Faith is different out here. It’s not the same as it was back home when it was going to church and helping out the neighbors. That doesn’t help much when we’re dealing with shrapnel and gas. I remember the preacher’s sermon once, how our war isn’t “against flesh and blood.” But what about when you’re in a war that is?… (Read more)


From the Mouth of Babes

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While on vacation the past week, I was able to spend time with my mom and sister and family.  My little niece often says things that reveal she is a deep thinker even at 4 years old.  During a ‘tea party’ with her sister and friend, she said, “In all this world God is the boss. You gotta know that.”

Out of the mouth of babes.


The Prayer Journal: In the Trenches

The 13th installment of my son’s online fiction series.  If you are just joining, click here for the previous chapters.

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Monday, March 18, 1918

The lead of Richie’s pencil scratched the date onto the journal’s page, the markings becoming less and less visible in the ebbing twilight. He leaned with his back against the clay wall of the trench, his boots standing on the slimy duck boards that had been placed in the mud. His rifle was leaned next to him. Beside him stood Private Rivers and a few other doughboys who had relieved some French soldiers the day before. Those men had looked so exhausted when they arrived. It was not an encouraging welcome.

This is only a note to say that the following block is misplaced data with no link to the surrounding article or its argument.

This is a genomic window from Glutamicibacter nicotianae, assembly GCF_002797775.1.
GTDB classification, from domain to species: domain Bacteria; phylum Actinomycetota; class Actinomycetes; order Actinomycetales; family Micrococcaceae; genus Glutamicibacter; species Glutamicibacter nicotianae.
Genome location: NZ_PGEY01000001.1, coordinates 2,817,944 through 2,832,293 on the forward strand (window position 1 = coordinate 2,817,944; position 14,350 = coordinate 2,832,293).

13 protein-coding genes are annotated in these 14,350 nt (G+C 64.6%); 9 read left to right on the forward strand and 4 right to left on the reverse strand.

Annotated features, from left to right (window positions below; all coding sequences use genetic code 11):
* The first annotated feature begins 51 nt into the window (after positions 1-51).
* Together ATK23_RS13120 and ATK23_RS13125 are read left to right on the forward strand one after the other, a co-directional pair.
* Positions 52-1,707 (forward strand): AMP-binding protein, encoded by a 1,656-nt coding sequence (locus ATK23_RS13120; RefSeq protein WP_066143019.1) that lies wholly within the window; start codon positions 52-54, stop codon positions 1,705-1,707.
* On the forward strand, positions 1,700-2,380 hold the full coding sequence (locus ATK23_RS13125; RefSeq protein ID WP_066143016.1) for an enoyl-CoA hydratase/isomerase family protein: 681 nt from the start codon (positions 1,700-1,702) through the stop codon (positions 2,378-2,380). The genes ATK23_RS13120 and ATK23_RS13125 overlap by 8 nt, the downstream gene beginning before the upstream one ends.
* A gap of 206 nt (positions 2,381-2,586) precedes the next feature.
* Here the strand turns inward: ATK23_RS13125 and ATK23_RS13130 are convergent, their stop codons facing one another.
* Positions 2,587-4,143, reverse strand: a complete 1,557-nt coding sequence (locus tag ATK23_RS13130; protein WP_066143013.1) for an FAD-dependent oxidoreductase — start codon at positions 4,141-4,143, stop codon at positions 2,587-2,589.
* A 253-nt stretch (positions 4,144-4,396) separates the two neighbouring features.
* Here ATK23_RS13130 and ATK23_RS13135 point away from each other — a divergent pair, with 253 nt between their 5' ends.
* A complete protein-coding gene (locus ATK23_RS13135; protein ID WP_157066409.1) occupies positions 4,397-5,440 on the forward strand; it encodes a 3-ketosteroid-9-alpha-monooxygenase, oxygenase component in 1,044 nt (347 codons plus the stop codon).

Richie didn’t bother writing a request next to his date; it was good enough he was even praying at this point. He wasn’t even sure what he had planned to write when he pulled the journal out of his coat. Maybe it had been the boredom, the monotony, or the cramped, stinking quarters of mud and smoke that brought him to write, but he was writing nonetheless…. (Read more)


I Can’t Resist A Good Challenge!

Rene Yoshi:

My blogging friend, Bill, who has had ALS for almost 18 years, did the ice bucket challenge. Way to go, Bill!

Originally posted on Unshakable Hope:

Ice Bucket Challenge Donations Top $100 Million in 30 Days compared to $2.8 million during the same time period last year (July 29 to August 29).

Mary looked at me like I was crazy when I told her that I wanted her to dump a bucket of icy water over my head.
“You might gasp and breathe in water and choke,” she warned. But after a few days of prodding she finally agreed to play her roll in the Ice Bucket Challenge. I was hoping that the ice cold water being poured over my head would cause me to jump out of my chair and run, like my Australian friend, Phil, but (SPOILER ALERT) unfortunately that didn’t happen.

Seventeen years ago, almost a year after being diagnosed with this horrible disease known as ALS, I was asked by MDA to participate in the local portion of the Labor Day…

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Where Heaven and Earth Meet

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“Behold, He shall come up as clouds, and His chariots shall be as a whirlwind.”  —Jeremiah 4:13 KJV

 

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Wings Like Eagles